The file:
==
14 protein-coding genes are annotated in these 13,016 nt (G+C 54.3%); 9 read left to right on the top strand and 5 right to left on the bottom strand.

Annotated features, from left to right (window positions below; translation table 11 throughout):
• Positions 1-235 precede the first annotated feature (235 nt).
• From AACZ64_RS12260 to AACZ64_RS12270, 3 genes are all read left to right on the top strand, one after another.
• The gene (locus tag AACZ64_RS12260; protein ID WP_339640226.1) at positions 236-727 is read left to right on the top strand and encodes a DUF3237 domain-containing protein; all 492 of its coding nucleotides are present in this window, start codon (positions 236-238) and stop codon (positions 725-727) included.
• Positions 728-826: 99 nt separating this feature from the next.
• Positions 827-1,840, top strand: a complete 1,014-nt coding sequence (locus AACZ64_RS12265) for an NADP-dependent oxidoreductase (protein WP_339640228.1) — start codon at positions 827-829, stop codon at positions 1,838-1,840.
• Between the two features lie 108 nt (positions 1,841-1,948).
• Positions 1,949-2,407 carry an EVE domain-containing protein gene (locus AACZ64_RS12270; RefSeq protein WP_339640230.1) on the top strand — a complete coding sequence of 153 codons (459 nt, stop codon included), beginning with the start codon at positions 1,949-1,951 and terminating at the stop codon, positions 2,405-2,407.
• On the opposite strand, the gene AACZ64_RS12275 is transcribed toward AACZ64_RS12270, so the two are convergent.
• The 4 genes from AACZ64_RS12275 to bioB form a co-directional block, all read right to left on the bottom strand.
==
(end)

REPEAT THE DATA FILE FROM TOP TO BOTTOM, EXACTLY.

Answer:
14 protein-coding genes are annotated in these 13,016 nt (G+C 54.3%); 9 read left to right on the top strand and 5 right to left on the bottom strand.

Annotated features, from left to right (window positions below; translation table 11 throughout):
• Positions 1-235 precede the first annotated feature (235 nt).
• From AACZ64_RS12260 to AACZ64_RS12270, 3 genes are all read left to right on the top strand, one after another.
• The gene (locus tag AACZ64_RS12260; protein ID WP_339640226.1) at positions 236-727 is read left to right on the top strand and encodes a DUF3237 domain-containing protein; all 492 of its coding nucleotides are present in this window, start codon (positions 236-238) and stop codon (positions 725-727) included.
• Positions 728-826: 99 nt separating this feature from the next.
• Positions 827-1,840, top strand: a complete 1,014-nt coding sequence (locus AACZ64_RS12265) for an NADP-dependent oxidoreductase (protein WP_339640228.1) — start codon at positions 827-829, stop codon at positions 1,838-1,840.
• Between the two features lie 108 nt (positions 1,841-1,948).
• Positions 1,949-2,407 carry an EVE domain-containing protein gene (locus AACZ64_RS12270; RefSeq protein WP_339640230.1) on the top strand — a complete coding sequence of 153 codons (459 nt, stop codon included), beginning with the start codon at positions 1,949-1,951 and terminating at the stop codon, positions 2,405-2,407.
• On the opposite strand, the gene AACZ64_RS12275 is transcribed toward AACZ64_RS12270, so the two are convergent.
• The 4 genes from AACZ64_RS12275 to bioB form a co-directional block, all read right to left on the bottom strand.